Unsupported browser

For a better experience please update your browser to its latest version.

Your browser appears to have cookies disabled. For the best experience of this website, please enable cookies in your browser

We'll assume we have your consent to use cookies, for example so you won't need to log in each time you visit our site.
Learn more

The Weird, the Wacky and the Wonderful

  • Comment

[Around Town] The Royal Academy brings together prime examples of ‘quirkitecture’

Summary: An exhibition of the buildings and structures that really stand out from the crowd. Some take their inspiration from nature, such as Mushroom House (James H Johnson, 1972) in New York or the Lotus Temple (Fariborz Sahba, 1986) in India which use shapes from nature to inform their structure.

Others take the maxim ‘form follows function’ to its logical extreme, such as the Sheep and Dog Building, (Stevan Clothier and John Drake, 1998) a retail and information outlet for farmers in New Zealand, built in the shape of a giant dog and sheep. Belgium’s Atomium is an obvious example of modular architecture, complemented by the colourful Hundertwasserhaus (Friedensreich Hundertwasser and Joseph Krawina, 1985) in Austria and Habitat 67 (Moshe Safdie, 1967).

St Basil’s Cathedral (Moscow, Russia, 1561) is the oldest building in the exhibition, and shows quirkitecture is not as recent as one would think.

Highlights: Architects may know the public buildings already, so look to the private residencies for a few surprises. These include Casa de Penedo in Portugal, Nautilus (Javier Senosiain, 2007) in Mexico, the Wilkinson Residence (Robert Harvey Oshatz, 2004) in the US and the Low Impact Woodland Home (Simon Dale) in Wales.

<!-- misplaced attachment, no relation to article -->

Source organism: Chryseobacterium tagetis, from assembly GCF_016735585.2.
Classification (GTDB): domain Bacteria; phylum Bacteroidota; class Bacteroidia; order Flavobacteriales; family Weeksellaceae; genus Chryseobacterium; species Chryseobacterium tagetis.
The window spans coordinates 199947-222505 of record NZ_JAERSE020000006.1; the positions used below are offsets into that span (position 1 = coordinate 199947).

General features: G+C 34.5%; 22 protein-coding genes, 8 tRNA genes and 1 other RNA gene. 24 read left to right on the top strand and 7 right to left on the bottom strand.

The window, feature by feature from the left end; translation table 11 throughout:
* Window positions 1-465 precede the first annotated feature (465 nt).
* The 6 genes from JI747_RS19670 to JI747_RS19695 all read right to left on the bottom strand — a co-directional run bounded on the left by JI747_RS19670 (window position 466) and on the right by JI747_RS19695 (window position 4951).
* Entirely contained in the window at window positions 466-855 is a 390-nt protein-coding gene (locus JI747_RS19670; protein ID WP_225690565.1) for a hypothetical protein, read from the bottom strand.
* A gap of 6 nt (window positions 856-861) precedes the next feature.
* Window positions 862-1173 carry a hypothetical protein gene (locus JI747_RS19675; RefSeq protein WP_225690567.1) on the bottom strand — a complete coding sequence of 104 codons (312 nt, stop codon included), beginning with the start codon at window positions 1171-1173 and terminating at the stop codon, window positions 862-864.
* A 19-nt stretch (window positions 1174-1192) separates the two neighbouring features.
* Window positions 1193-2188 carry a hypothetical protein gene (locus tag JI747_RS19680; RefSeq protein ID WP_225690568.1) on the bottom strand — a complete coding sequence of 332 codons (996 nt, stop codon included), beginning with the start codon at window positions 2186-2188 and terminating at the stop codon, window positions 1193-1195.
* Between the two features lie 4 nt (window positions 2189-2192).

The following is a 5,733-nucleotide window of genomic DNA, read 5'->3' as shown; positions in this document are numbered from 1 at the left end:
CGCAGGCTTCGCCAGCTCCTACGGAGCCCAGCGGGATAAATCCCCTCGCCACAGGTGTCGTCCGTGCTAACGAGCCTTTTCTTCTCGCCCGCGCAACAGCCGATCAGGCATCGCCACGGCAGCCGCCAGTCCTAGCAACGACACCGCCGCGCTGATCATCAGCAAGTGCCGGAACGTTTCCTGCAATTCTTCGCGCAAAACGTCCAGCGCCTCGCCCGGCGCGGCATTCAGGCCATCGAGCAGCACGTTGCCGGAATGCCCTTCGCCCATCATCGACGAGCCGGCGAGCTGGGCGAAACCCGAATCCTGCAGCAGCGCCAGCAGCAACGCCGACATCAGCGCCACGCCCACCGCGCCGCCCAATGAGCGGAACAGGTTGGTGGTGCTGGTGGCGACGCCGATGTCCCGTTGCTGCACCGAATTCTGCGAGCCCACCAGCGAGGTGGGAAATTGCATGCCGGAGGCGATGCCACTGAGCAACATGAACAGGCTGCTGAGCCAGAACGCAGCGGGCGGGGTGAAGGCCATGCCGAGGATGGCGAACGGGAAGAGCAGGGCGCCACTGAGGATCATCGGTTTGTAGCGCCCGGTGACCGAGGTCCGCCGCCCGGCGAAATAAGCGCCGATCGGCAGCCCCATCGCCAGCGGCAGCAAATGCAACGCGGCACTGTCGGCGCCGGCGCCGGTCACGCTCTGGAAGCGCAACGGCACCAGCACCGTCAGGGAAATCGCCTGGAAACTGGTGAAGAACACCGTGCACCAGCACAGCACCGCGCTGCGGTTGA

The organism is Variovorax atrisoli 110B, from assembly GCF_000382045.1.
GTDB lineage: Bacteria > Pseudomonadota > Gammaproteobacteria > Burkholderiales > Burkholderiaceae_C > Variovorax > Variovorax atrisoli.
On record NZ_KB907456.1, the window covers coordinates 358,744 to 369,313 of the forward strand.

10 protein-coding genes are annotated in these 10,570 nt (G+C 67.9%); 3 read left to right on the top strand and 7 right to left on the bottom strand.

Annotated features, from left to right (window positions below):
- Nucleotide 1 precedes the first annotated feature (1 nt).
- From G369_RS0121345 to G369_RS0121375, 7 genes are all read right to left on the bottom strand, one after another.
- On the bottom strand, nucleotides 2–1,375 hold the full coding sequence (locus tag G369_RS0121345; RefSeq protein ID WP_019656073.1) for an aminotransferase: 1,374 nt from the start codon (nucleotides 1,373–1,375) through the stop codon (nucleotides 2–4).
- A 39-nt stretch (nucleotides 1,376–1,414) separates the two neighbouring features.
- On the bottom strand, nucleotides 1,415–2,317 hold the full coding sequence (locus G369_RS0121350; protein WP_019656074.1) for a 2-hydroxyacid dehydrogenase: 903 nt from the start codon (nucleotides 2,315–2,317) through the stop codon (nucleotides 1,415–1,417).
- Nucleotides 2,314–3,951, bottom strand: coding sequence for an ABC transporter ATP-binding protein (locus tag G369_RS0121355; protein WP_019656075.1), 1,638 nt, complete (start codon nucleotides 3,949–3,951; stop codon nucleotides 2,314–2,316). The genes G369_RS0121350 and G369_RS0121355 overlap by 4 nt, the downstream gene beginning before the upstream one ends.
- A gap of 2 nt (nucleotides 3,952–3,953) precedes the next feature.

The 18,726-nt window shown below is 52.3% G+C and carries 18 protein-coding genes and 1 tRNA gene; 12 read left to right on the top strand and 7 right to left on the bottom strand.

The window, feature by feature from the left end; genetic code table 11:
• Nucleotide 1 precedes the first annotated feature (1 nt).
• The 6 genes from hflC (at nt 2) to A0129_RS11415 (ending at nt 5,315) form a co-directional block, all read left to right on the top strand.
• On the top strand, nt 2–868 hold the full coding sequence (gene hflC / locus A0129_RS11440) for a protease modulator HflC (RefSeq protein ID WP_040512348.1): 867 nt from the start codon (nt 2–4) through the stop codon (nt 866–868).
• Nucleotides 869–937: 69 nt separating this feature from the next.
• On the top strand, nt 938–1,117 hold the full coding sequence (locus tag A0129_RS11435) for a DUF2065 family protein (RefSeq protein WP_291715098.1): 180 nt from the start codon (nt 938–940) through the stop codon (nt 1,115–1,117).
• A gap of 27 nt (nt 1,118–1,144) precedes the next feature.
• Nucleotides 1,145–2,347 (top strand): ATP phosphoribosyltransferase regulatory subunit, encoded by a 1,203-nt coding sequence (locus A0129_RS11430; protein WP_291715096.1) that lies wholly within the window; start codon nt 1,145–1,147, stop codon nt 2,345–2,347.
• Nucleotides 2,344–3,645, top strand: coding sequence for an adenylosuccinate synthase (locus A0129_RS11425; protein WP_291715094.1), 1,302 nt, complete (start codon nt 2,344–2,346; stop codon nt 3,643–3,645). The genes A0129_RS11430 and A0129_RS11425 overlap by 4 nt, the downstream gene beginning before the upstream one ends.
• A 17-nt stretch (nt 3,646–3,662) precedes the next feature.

Low points: Such a fun exhibition, but the RA’s Architecture Space doesn’t allow for much more than a scattering of photos and minimal commentary. More information on the reasoning behind these striking designs would have made a good read.

Curatorial comment: ‘This exhibition presents snapshots from the outer reaches of architectural expression. They challenge our expectations of architecture, often subverting the conventions of how buildings relate to a site or use materials, or in their structure or composition. By choosing projects which… are habitable and serve common functions, we seek to show that weird, wacky and wonderful buildings can also be practical, while unlocking the creative potential of architecture.’

Final word: A jaunt through some of the world’s most eye-catching and eccentric buildings. It may be over within a lunch hour, but it would be a lunch hour well spent.

Details:

The Weird, the Wacky and the Wonderful
Royal Academy
Until 16th September. Mon-Sun 10am-6pm, Fri 10am-10pm
Tickets: Free
www.royalacademy.org.uk/exhibitions/thearchitecturespace

  • Comment

Have your say

You must sign in to make a comment

Please remember that the submission of any material is governed by our Terms and Conditions and by submitting material you confirm your agreement to these Terms and Conditions.

Links may be included in your comments but HTML is not permitted.